DNA functionalized gold nanoparticles (NPs) exhibit unique properties that are highly useful in chemistry, materials science, and medicine. We explain key properties of these NPs and compare them to linear nucleic acids. In particular, we describe the design of superlattices by using the high selectivity of DNA recognition “imprinted” in the functionalized NPs. We use molecular dynamics simulations to analyze dynamic aspects of the assembly process and to identify the essential ingredients for a successful assembly of NP superlattices through DNA hybridization.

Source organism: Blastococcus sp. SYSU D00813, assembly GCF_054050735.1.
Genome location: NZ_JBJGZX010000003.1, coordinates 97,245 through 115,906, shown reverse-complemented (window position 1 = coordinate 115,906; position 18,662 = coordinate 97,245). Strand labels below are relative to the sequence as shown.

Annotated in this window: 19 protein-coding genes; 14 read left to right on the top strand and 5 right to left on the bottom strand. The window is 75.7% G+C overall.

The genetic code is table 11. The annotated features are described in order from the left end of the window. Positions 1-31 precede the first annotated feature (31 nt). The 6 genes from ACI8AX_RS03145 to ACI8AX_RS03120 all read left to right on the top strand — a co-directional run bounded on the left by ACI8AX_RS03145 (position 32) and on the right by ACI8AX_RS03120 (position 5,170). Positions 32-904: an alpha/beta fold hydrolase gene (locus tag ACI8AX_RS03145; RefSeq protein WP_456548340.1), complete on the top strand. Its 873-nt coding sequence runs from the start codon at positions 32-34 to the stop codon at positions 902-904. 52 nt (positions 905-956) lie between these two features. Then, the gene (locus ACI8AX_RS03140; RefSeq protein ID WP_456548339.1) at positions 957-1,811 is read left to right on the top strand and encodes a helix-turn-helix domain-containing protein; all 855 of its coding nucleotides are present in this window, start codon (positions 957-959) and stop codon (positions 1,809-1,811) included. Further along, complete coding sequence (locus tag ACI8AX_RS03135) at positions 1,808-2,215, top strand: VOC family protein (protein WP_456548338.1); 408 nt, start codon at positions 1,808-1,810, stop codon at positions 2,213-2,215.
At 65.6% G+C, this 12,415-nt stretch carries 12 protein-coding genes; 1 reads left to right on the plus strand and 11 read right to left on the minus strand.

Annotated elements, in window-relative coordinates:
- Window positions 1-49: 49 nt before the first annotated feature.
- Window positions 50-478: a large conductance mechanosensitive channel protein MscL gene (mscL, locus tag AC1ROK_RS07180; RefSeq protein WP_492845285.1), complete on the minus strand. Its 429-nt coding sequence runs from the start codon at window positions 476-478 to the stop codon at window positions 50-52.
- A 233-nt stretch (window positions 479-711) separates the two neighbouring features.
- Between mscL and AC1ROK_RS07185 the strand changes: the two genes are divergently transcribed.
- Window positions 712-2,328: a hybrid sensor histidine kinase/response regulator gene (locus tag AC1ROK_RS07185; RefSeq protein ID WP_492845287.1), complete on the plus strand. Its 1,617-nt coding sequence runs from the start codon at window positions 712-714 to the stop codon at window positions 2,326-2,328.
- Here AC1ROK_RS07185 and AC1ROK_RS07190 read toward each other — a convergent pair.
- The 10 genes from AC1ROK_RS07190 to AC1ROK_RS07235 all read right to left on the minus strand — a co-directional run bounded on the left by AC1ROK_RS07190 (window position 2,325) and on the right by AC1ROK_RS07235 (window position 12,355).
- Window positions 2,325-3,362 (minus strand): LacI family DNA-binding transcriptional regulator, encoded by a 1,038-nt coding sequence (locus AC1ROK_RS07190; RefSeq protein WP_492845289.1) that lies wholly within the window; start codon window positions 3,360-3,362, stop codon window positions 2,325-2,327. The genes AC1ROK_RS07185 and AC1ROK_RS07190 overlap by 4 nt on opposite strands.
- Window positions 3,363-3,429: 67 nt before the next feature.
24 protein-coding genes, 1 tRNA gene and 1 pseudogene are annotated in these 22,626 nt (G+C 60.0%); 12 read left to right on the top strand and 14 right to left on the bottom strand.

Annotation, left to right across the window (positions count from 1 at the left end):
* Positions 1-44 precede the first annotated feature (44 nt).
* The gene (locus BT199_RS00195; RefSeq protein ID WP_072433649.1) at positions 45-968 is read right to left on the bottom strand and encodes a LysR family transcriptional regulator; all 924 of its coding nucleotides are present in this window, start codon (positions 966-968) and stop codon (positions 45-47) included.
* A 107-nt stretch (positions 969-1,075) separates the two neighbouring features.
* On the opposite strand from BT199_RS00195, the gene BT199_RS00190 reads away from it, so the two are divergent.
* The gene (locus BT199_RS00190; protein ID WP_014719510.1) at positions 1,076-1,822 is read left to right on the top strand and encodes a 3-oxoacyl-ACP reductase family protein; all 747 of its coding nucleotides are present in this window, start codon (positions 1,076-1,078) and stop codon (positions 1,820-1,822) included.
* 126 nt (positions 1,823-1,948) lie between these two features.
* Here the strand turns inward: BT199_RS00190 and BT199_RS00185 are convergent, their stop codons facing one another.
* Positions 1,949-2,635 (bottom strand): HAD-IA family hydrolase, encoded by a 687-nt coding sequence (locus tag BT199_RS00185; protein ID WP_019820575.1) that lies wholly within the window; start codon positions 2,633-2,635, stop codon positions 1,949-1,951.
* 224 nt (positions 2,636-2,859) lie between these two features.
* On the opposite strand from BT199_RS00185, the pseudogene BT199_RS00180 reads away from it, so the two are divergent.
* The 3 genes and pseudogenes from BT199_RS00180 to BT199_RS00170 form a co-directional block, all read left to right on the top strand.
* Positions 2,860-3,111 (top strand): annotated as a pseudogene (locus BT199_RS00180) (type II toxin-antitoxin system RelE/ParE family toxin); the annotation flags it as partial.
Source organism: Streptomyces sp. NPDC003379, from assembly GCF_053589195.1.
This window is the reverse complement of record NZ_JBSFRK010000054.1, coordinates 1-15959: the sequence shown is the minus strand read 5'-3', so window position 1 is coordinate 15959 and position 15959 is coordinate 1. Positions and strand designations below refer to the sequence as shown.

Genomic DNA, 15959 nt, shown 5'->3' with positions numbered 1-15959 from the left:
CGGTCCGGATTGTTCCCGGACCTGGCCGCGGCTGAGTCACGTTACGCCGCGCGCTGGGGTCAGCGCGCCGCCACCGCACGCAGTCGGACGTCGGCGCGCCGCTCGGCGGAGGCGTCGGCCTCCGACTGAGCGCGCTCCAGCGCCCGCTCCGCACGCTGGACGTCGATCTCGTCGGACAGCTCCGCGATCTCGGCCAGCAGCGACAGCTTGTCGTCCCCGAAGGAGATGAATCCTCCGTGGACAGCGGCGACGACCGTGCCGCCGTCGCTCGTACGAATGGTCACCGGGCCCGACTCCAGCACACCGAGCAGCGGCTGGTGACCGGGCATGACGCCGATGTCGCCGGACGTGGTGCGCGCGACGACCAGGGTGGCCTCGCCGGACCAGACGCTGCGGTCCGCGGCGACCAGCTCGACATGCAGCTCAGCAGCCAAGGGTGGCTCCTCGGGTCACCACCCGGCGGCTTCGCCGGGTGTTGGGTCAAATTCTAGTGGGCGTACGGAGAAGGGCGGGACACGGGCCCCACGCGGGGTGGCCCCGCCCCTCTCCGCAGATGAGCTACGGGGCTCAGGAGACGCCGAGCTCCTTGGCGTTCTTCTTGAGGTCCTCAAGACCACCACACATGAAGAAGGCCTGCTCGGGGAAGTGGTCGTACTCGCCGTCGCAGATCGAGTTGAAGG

A scale-accurate coarse-grained model faithfully captures the relevant contributions to the kinetics of the DNA hybridization process and is able to recover all experimentally reported to date binary superlattices. With multi-scale modeling we show assembly into superlattices with a specific crystal habit, providing a nanoscale analogue to the crystallization behavior exhibited by conventional atomic crystals.